The plot and development are fairly standard for a Shakespeare play. It doesn’t approach the austere grandeur of the tragedies, nor does it reach the joyful hilarity of Much Ado About Nothing. Nonetheless, it’s ending ranks with the best. This review, or rather notes about play, relies heavily upon Richard Cody’s The Landscape of the Mind: Pastoralism and Platonic Theory in Tasso’s Aminta and Shakespeare’s Early Comedies.
Theme of pastoralism. Cody suggests that Renaissance man saw fields, creatures, gardens as mirrors of higher Platonic mysteries (Cody 82). He suggests that Tasso’s Aminta set the pattern for this comedy. This pastoralism aims to wed the Socratic “idea of the good life with the Renaissance literary myth of the courtier-lover-poet” (83).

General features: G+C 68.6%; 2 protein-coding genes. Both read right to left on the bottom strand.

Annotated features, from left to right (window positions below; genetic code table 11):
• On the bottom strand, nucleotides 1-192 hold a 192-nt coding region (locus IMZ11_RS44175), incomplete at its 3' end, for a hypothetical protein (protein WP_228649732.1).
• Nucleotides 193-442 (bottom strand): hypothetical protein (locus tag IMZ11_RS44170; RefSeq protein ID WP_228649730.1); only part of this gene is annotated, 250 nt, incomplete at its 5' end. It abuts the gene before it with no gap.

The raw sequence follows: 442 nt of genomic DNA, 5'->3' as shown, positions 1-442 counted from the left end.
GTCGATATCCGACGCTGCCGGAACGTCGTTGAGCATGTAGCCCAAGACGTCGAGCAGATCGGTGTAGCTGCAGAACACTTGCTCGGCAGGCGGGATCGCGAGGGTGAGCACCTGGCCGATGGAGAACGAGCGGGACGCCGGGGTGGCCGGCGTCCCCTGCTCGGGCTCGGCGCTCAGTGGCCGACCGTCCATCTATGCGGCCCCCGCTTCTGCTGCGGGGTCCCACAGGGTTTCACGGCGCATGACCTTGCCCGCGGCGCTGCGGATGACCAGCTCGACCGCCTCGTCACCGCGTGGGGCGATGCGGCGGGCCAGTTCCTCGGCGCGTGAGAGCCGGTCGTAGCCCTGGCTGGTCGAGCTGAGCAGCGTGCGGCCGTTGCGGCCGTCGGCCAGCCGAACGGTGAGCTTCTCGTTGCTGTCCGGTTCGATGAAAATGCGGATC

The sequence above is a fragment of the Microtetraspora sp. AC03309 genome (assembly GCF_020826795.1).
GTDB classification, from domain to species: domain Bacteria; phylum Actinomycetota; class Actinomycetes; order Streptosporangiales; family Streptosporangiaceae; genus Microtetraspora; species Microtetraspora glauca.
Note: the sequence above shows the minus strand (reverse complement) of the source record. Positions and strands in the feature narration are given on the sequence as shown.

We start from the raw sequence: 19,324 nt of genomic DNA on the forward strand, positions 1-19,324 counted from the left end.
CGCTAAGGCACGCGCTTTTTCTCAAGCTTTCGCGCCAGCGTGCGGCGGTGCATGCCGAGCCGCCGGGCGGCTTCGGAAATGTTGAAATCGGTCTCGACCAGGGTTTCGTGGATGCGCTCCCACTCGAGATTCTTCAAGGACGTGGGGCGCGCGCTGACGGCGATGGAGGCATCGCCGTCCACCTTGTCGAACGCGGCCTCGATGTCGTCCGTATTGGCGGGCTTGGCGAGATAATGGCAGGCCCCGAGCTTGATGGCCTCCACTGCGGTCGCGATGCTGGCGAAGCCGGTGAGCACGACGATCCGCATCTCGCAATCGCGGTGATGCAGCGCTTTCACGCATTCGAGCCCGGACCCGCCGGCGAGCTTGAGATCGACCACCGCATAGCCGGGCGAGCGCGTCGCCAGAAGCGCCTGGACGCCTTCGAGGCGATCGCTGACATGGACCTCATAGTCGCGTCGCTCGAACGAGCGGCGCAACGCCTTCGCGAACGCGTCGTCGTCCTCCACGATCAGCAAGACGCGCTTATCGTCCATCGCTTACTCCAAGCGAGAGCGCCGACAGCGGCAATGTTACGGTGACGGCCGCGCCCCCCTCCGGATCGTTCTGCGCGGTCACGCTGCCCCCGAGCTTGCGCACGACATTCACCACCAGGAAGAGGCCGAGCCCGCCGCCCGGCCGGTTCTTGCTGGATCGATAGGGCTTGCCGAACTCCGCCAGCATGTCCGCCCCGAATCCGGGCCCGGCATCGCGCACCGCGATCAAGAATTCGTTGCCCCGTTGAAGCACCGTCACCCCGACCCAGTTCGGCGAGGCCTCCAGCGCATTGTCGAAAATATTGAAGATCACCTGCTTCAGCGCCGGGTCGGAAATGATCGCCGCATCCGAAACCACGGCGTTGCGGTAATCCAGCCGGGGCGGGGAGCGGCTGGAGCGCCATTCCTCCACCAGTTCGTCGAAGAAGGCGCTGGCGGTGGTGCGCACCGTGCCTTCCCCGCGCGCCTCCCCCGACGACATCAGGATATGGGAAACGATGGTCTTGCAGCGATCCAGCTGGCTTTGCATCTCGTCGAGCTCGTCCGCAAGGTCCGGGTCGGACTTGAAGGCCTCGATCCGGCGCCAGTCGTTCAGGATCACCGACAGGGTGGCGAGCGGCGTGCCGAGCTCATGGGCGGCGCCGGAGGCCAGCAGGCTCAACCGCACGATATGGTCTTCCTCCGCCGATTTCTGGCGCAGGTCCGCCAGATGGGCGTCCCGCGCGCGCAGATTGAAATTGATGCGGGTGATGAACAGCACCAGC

Cody defines Shakespearean pastoralism as “a mythopoeic rite in which symbolic figures collectively enact a mystery of the love passion” (94).
Cody suggests that the references to love should be read as Neo-Platonic Eros
Idea of Folly = virtu di pazzia, courtliness of the folly of loving (cf. 1.1.20-23).
Sub-theme of “reconciliation of opposites,” such as Proteus and Valentine.
Cody sees a Neo-Platonic reditus in this play. There is a “rhythm of procession, rapture, and return (emanatio, raptio, remeatio)” (Cody 90).